Maggie: You are sick. So the first thing you do? Probably complain about it online. And since 24 states are now experiencing high influenza-like illness, your Facebook feed might be getting a little cluttered.
Now, many researchers are taking your online complaints seriously to track the flu. The Facebook app Help, I Have The Flu uses different clues to figure out which of your friends are sick. It scans status updates looking for words like ‘flu,’ ‘sneezing’ and ‘coughing.’ It even notices the times your friends post. For example, several late night posts may mean a person isn’t sleeping enough and might be more susceptible to catching, and passing along, the bug.
Dr. David Rossi: The CDC, for instance, uses that sort of information on how to triangulate where illnesses originate from. So, the idea is the same. I don’t know how accurate it will be because, of course, anybody can post anything they want, but I think it’s a fun idea.
Maggie: Other websites monitor things like search results and track news reports. Google Flu Trends analyzes how often people search for words like ‘flu symptoms’ in order to pinpoint regional and global trends. They also know that when more people start Googling ‘flu medication,’ more people are getting sick.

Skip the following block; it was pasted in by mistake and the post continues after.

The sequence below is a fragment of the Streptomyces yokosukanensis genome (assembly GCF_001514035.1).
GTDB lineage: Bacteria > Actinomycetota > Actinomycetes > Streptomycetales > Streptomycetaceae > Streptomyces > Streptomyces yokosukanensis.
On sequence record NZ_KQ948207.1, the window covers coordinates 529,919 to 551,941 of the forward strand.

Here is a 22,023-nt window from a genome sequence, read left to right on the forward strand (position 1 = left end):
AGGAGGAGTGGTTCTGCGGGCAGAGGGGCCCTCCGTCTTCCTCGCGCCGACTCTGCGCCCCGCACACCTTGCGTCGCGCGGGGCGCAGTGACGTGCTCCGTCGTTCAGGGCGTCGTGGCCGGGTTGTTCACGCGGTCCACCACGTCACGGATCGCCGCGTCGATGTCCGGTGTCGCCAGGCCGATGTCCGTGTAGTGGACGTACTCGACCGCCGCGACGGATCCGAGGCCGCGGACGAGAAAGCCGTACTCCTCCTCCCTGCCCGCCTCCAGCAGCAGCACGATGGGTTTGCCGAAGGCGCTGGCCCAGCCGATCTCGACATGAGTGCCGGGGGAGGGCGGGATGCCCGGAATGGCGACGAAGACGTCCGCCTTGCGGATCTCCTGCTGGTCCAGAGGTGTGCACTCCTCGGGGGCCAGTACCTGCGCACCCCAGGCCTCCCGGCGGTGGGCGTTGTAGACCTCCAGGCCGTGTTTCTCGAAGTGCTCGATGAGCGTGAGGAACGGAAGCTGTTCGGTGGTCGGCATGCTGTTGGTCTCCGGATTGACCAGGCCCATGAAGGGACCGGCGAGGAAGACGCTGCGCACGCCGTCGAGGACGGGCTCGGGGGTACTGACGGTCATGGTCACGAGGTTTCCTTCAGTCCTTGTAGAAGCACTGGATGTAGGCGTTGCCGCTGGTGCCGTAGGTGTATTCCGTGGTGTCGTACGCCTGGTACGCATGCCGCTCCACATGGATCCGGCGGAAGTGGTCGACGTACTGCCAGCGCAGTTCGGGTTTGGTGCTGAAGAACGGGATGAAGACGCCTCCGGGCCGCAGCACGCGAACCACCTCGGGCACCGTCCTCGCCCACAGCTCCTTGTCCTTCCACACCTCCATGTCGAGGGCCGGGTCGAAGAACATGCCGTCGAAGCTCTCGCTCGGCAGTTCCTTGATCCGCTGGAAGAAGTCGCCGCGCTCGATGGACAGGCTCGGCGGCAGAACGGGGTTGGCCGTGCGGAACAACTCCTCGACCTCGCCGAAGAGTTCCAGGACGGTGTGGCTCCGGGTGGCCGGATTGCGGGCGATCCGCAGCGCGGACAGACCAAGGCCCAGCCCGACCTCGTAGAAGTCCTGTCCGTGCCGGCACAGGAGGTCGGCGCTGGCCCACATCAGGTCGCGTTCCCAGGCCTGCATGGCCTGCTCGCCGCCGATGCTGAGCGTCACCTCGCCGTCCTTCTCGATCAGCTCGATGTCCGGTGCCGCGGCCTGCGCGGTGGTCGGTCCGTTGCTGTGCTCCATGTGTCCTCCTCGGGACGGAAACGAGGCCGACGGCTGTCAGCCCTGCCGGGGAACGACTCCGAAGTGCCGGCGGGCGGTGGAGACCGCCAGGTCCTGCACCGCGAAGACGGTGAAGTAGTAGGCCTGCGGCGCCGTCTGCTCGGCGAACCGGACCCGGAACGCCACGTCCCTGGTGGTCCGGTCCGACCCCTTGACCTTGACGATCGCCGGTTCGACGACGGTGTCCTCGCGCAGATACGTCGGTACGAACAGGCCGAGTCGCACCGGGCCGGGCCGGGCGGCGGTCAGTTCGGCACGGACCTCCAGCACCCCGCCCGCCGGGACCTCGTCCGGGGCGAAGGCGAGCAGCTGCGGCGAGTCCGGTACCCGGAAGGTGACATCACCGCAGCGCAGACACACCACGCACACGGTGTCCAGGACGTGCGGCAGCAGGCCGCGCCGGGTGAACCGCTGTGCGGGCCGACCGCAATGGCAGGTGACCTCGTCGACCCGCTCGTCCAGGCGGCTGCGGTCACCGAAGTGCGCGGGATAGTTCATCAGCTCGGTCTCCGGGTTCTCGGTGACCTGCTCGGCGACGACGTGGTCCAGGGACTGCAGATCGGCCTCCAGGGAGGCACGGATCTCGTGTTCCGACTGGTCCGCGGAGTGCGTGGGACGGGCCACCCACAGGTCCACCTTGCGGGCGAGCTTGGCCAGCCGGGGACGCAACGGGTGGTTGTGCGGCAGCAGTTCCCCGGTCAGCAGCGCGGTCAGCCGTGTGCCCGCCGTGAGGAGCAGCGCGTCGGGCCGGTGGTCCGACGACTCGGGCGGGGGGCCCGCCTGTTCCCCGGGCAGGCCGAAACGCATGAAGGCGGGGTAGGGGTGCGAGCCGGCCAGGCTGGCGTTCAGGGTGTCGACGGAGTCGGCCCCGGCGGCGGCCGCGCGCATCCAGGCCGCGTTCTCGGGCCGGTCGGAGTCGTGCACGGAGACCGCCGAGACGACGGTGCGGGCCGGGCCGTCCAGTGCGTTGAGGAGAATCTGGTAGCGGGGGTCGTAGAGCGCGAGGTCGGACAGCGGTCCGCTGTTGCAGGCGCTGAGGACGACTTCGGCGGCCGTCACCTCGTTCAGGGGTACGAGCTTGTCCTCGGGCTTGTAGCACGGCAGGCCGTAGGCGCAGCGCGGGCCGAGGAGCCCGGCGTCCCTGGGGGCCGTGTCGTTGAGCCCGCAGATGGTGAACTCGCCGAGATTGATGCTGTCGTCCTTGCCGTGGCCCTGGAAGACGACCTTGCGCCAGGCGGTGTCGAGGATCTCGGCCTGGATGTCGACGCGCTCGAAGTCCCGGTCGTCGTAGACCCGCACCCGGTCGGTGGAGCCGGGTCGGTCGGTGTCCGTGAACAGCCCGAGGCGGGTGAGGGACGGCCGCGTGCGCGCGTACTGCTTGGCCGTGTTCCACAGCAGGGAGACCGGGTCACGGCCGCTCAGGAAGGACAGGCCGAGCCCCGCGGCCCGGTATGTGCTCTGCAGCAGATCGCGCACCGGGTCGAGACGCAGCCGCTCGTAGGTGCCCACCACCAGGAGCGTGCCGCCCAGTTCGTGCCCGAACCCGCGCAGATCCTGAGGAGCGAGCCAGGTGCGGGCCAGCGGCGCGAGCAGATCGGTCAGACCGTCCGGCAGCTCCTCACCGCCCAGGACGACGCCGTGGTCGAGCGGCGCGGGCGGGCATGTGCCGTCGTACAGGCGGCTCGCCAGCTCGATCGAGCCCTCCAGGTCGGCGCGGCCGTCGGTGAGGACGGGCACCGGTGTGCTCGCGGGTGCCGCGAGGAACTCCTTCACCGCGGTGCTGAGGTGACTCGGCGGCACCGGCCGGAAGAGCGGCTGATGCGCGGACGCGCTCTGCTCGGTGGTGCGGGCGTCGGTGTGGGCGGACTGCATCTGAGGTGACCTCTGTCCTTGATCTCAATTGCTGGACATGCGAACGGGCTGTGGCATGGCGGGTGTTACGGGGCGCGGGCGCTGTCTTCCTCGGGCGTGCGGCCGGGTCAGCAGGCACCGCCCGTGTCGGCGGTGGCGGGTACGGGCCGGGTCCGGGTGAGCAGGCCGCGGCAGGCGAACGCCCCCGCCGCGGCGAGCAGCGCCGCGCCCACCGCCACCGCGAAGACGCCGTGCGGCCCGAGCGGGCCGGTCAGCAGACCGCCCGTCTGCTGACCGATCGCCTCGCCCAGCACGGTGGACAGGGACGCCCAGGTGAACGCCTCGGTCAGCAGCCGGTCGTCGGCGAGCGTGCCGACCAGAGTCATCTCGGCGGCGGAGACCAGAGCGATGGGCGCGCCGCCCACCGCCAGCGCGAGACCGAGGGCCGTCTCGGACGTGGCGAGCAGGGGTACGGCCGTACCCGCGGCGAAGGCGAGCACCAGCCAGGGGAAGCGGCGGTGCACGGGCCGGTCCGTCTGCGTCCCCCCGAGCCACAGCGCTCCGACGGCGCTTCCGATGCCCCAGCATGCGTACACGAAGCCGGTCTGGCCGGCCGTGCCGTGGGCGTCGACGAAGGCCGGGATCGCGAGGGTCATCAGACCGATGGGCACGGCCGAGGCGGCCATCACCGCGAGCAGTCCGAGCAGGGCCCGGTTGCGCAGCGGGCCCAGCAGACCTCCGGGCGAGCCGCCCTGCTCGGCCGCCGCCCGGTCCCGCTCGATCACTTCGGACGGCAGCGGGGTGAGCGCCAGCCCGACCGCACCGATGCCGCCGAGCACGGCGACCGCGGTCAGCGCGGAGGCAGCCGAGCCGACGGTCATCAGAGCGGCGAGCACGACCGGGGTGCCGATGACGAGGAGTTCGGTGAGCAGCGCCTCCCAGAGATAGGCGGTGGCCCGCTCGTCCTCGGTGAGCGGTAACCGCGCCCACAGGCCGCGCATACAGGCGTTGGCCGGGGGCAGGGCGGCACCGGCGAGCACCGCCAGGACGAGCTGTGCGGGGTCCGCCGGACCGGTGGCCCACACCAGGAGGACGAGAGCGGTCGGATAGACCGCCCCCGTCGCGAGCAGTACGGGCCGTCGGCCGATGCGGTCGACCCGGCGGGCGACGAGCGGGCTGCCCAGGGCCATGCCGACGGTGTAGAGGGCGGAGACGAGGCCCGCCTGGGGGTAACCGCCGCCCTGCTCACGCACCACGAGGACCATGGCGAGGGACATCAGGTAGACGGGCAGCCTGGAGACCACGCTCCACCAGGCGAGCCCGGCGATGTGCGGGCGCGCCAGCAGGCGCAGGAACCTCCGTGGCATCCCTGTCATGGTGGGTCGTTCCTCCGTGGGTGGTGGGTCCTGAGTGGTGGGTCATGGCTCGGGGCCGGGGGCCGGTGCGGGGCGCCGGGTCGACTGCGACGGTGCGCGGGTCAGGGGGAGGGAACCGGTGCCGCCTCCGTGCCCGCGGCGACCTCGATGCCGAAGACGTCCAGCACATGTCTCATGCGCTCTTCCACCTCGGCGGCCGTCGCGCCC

The site Health Map, which is sponsored by Boston Children’s Hospital, collects online news reports in order to follow outbreaks in real time.
Websites also rely on what is called crowd sourcing, when the general public is asked to gather and report certain information.
The site Sickweather asks people to share their symptoms and collects data from online posts. And Flu Near You has its members report flu warning signs every week.
Critics say online tools won’t replace traditional medical surveillance, but researchers are using social media information to help predict when outbreaks peak, prevent future epidemics and better distribute supplies of flu vaccinations to areas that need it the most.
But doctors say even with all this new internet information, your best bet is still the old standard.
Dr. Rossi: In general, if you are trying to avoid the flu, you just really want to do a lot of frequent hand washing, definitely avoid anywhere where somebody might be sneezing or coughing.
Maggie: Maggie Rulli, Channel One News.